Day 7 - September 8, Thursday
Pain Level: 6/10 in the morning; 1/10 midday

A week after the surgery, I am feeling well and good today. I wish I could go back to my usual activities right away, but I couldn't do any physical exertion (exercise and heavy lifting) for a month to avoid the risk of bleeding. There are so many things that I plan to do (Pulag-Ambangeg again in November, Pulag-Akiki in December, a few 10K and 16K races before my 21K in February 2012) and eat again (Som's Lab Gai, Kichi, spicy Lucky Me Pancit Canton, Nasi Goreng, Yakimix buffet, Uncle Moe's Kofta Balls and all the other spicy food I miss -- and maybe a glass of Coke) after my one month recovery period, but I'm taking my sweet time. Tomorrow I am seeing Dr. Hawson again, and I hope he'll tell me that I am recovering well and good.

Hopefully when I recover fully I will realize the great benefit of taking my tonsils out. But right now, I don't miss them one bit. 

I contemplated on whether to post this experience here in my travel blog, but I feel that my life-long battle against my big tonsils was a journey in itself. One thing I didn't find was blog post/s about tonsillectomy experience when I needed some information and reassurance, so I thought it's just right to share what I went through for others who may have to undergo this experience in the future.


Colors of Singapore 3: Heights, Lights and Sights

Travel Date: August 19-22, 2011

In the Colors of Singapore series, I try to show the faces of Singapore in quirky colors and funky look with the help of my iPhone 4 and LemeLeme app. I miss my DSLR, alright, but this little app just delivers some great, dramatic shots!

What Singapore lacks in natural wonders, it surely makes up for with its buildings in dizzying heights, attractive night lights and beautiful architecture.

At the 66th

I stayed at my expat friend's posh 1-bedroom apartment condo in the middle of Singapore's financial district. Peeking outside his floor-to-ceiling glass wall, I felt closer to heaven at the 66th floor. This is the tallest residential condo building in Singapore, built on reclaimed land.

Jungle in the City

As a nature adventure seeker, I found out that Singapore has a nature park in the middle of the city. We headed to Mt. Faber Park in Bukit Timah, only to realize that this trip is not entirely a commune with nature -- what with elevated walkways in the middle of the forest. Despite the disappointment, the views from Singapore's highest pedestrian bridge, Henderson Waves (more on this adventure in a separate post later), are still a pleasant surprise.

at the Henderson Waves, highest pedestrian bridge in Singapore
Jungle in the City?
Or City in the Jungle?

Marina, Marina

Perhaps the most animated, most colorful and most innovative district in Singapore is Marina Bay. I never grew tired marveling at the architecture of the buildings in this area, particularly Marina Bay Sands. Esplanade (that durian-like structure) is no longer the signature architecture in Singapore, Marina Bay Sands is -- with its three towers supporting a massive ship-like structure. Around it are some more interesting structures, such as the Singapore Flyer, Helix Bridge, ArtScience Museum and the still-under-construction Gardens by the Bay.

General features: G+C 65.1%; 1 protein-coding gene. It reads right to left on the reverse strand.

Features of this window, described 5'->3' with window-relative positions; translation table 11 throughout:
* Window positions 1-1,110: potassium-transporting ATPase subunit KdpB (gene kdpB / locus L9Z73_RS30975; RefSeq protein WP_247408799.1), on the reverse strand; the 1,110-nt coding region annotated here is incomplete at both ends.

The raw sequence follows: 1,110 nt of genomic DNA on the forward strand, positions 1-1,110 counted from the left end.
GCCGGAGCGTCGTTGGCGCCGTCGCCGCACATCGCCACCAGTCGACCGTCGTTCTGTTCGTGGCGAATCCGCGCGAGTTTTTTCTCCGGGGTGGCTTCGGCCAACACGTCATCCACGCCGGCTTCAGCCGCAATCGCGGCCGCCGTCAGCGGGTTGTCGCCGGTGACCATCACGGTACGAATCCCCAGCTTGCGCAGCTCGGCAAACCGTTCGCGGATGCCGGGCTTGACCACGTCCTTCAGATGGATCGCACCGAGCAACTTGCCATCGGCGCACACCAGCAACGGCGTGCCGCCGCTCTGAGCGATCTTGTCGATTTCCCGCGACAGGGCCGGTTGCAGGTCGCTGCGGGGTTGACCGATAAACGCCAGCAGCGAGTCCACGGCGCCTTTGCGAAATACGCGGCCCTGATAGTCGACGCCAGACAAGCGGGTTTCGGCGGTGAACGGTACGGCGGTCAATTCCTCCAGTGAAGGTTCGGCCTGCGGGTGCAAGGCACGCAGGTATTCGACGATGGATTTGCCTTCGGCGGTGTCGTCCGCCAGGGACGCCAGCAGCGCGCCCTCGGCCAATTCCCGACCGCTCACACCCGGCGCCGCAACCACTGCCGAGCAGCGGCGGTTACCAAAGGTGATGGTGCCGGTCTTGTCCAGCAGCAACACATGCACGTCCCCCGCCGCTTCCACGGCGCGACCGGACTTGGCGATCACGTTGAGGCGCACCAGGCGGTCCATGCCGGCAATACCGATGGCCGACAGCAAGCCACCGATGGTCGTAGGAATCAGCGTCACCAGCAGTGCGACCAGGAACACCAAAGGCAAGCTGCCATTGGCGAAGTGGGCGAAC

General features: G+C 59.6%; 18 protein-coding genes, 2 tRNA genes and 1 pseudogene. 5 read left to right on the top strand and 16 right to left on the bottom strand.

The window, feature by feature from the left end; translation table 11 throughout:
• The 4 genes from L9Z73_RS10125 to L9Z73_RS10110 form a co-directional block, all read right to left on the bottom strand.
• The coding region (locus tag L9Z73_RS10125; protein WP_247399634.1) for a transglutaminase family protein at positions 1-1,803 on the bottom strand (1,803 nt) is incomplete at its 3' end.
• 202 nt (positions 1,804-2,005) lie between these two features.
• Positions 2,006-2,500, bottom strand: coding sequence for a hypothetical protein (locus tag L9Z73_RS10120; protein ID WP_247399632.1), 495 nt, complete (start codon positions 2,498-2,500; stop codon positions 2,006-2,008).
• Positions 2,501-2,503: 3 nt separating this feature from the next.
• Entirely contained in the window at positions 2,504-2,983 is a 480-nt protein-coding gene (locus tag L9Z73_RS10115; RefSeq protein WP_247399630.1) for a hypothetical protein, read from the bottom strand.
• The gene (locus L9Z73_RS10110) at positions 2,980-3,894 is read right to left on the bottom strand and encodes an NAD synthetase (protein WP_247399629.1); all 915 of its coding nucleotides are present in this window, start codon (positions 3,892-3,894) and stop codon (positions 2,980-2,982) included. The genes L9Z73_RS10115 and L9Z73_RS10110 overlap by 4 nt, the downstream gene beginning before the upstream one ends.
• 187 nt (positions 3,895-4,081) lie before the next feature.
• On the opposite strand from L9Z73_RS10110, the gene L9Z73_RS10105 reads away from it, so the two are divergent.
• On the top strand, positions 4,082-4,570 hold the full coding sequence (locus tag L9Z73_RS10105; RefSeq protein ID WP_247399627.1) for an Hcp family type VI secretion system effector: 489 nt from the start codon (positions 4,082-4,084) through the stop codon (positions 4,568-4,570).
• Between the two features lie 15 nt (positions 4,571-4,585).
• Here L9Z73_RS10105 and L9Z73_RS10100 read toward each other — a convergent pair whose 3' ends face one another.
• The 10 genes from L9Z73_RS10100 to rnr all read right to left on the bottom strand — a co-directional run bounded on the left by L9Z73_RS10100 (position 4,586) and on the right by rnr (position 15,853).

Marina Bay Sands

from afar
view from Helix Bridge

view from Helix Bridge

View from Marina Bay Sands Pool Area

view from the infinity pool
palm trees among skyscrapers

Foreground: ArtScience Museum
Background: Esplanade, Singapore cityscape
ongoing construction of Gardens by the Bay
ongoing construction of Gardens by the Bay

Helix Bridge and Singapore Flyer

Marina Bay at Sunrise

under the Helix Bridge


Colors of Singapore 2: Taste of Marche

Travel Date: August 19-22, 2011

In the Colors of Singapore series, I try to show the faces of Singapore in quirky colors and funky look with the help of my iPhone 4 and LemeLeme app. I miss my DSLR, alright, but this little app just delivers some great, dramatic shots!

Singapore is known for its culinary wonders. Among my favorite hawker finds are Cereal Prawns, Satay, Hainanese Chicken, Nasi Goreng, and Iced Kachang. Oh, and how can I forget my beloved Kaya Toast dipped in that golden glimmer of soft-boiled egg?

But this post is not about those glorious hawker food. This is about that gem of a Swiss restaurant called Marche.

Tucked on one side of Harbourfront Walk in Vivo City, it resembles an organized market where you get your fresh picks of the day. Upon entry, you are given a card (like a credit/ATM card) that is swiped everytime you order from the food stations -- salad, dessert, bread, roasted, rosti, drinks, etc. If the food is readily available, you get it right away. If not, like in the case of rosti or crepes, you choose your meal, give your card to be swiped, then wait in line while the food is being prepared. I wish I had tried the traditional Swiss food rosti (a meal of shredded potatoes served like a pancake) but I was too full to have one. 

What's good about this restaurant is the availability of fresh food, and the ease of choosing your meal as most of them are laid before your eyes. The thought of having all your orders "saved" in the card is just novel (although, correct me if I'm wrong, I think we used to have this kind of system in Manila in Streetlife Glorietta 4, right?). Upon exit, you surrender the card, and pay for whatever is recorded in it.

I wanted to take more photos, but there was a note on the wall that says photography is not allowed. So I did my best to snap some, paparazzi style!

Salad Bar -- market style

view of the Harbourfront Walk from our table
oh-so-juicy roasted chicken!
for sharing
strawberry panna cotta -- YUM!